Judy Woodruff speaks with journalists about the arrests of three terrorism suspects over the weekend related to an alleged plot to bomb American targets.
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And still to come on the NewsHour tonight: a health insurance mandate; and novelist Margaret Atwood. That follows the latest on the arrest of three terror suspects.
Judy Woodruff has our story.
The three defendants made their first appearances in federal court today in Denver and New York City. The arrests on Saturday were the result of a year-long investigation of 24-year-old Najibullah Zazi, an Afghan national and airport bus driver who has reportedly admitted to getting explosives training from al-Qaida.
Police raided his Denver-area home last week. He allegedly traveled to Pakistan twice this year and had notes and guides for bomb-making on his computer.
RAYMOND KELLY, police commissioner, New York City: So when he was questioned about whether or not he knew anything about these written notes, and they were showed to him, he denied that knowledge.
Zazi was charged with lying to officials in an ongoing terror investigation. He has insisted he's done nothing wrong.
Zazi's 53-year-old father, Mohammed Zazi, was also arrested in Denver.
He's arrested because he lied about the phone call that he made to his son when he was in New York.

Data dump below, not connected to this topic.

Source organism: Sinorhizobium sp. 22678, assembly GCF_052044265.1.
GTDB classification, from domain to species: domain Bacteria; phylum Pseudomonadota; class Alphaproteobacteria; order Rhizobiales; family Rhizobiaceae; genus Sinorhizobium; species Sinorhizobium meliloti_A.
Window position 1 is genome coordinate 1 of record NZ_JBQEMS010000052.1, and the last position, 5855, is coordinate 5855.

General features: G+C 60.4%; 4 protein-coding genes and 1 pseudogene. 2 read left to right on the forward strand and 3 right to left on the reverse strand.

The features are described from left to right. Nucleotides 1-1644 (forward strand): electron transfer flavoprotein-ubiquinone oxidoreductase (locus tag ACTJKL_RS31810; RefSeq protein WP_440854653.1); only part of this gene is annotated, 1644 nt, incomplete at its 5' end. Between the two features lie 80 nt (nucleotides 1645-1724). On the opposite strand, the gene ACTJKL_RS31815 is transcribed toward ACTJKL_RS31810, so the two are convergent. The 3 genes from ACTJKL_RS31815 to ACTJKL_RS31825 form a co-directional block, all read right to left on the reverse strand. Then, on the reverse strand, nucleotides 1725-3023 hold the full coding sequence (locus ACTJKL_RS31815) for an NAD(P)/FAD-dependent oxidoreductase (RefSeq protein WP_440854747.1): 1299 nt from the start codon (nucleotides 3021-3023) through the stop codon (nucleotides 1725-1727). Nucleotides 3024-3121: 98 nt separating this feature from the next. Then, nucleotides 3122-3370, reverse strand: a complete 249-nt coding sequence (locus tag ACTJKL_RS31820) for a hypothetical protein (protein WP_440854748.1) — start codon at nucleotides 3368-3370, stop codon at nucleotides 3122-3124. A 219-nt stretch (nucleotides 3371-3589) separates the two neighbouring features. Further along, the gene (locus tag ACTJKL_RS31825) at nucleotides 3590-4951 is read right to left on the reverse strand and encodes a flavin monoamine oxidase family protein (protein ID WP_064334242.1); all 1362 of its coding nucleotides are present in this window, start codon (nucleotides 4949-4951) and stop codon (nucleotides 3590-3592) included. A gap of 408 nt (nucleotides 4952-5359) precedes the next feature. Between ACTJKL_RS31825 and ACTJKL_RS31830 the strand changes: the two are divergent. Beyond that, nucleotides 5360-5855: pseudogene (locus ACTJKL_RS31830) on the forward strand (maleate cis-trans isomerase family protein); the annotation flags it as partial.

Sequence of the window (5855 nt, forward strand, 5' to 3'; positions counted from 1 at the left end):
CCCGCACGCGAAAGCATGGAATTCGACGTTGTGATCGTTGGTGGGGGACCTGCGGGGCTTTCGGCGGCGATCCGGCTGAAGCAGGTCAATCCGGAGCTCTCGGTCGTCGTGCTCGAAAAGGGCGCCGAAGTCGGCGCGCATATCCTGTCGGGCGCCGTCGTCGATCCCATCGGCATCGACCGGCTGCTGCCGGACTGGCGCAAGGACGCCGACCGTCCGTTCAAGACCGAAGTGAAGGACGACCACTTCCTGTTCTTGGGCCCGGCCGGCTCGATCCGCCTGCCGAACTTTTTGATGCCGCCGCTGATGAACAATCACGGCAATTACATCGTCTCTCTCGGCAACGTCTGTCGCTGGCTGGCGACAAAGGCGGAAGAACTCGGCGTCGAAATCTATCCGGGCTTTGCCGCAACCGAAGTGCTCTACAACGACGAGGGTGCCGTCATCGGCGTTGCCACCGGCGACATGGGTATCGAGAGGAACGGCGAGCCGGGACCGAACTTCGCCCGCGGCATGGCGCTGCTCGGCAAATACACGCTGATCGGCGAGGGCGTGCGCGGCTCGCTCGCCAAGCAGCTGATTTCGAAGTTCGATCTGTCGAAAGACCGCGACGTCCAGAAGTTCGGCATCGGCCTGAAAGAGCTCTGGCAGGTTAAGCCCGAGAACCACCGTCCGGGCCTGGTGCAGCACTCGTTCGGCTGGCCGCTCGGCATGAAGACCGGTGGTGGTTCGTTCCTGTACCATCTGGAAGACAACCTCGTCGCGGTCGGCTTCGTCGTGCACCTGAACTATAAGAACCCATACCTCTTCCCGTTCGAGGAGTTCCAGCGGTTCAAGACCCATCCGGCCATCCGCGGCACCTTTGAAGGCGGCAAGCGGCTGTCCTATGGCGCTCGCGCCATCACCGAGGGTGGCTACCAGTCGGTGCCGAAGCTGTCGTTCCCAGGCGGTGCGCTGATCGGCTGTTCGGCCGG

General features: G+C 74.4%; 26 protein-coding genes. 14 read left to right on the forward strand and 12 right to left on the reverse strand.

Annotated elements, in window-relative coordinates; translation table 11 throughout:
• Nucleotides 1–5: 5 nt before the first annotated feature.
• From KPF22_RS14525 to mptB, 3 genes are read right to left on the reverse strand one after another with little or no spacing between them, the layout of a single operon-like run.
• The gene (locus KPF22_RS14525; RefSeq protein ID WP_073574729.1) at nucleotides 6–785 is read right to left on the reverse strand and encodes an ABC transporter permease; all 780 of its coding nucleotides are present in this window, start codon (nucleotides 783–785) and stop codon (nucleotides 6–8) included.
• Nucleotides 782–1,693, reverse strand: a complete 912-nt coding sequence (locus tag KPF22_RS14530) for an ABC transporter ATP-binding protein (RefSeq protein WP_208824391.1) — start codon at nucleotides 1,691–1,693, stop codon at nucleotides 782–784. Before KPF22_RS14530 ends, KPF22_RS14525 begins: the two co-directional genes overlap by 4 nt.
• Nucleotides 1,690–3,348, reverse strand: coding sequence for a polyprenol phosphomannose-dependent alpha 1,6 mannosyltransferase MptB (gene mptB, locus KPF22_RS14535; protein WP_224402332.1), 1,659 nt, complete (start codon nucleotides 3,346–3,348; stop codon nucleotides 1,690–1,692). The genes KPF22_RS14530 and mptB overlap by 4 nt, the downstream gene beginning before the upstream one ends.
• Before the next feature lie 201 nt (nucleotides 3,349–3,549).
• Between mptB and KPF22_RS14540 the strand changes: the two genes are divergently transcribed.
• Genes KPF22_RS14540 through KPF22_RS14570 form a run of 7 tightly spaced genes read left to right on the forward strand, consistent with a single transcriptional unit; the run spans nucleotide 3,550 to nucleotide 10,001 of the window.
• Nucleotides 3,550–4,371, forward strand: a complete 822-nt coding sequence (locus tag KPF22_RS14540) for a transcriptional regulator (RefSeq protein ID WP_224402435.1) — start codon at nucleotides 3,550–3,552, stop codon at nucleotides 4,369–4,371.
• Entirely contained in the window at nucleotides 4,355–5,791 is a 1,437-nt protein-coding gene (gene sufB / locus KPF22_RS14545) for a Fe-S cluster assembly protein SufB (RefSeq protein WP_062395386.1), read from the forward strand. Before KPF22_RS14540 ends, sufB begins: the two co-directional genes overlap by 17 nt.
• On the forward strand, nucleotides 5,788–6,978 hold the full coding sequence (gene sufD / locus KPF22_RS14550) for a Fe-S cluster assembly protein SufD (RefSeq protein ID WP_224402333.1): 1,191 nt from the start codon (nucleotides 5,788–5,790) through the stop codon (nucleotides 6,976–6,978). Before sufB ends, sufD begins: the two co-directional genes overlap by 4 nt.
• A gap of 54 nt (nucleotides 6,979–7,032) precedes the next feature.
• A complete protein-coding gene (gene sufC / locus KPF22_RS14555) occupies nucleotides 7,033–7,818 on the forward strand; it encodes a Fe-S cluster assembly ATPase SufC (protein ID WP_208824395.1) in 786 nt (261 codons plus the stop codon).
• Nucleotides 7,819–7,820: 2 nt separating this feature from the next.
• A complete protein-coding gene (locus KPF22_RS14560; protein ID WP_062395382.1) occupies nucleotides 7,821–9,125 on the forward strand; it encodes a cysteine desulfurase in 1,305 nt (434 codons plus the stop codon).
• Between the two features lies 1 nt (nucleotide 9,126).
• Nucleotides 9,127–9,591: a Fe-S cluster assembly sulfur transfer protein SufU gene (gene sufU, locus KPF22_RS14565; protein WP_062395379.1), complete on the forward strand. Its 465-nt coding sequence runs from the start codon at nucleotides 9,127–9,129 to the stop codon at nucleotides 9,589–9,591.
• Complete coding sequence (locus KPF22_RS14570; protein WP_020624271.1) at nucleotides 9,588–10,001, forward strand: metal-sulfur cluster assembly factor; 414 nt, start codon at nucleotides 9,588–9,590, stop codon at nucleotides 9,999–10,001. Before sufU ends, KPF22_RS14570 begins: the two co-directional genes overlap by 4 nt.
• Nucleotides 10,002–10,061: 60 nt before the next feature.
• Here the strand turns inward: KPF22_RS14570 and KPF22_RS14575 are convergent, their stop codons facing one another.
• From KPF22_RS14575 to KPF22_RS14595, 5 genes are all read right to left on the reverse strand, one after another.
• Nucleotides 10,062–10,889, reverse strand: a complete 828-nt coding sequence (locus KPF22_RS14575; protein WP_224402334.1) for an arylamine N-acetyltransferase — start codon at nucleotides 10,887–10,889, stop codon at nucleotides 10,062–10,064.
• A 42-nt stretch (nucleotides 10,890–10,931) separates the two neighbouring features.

The third arrest came 1,800 miles away in New York City, where Zazi used to live. 37-year-old Ahmad Afzali is a prominent leader of this New York City mosque. He also worked as an informant for New York City police and stands accused of tipping Zazi off about the investigation and then lying about it to the FBI.
Today, his defense attorney, Ron Kuby, said his client was not guilty of leaking information.
RON KUBY, attorney:
The suspect in the terror investigation knew that he was under surveillance, and he said that in the tape-recorded conversation with the imam. It was the FBI itself, through its own conduct, that tipped off Najibullah Zazi that he was under investigation. They blew their own investigation, and now they're trying to blame my client.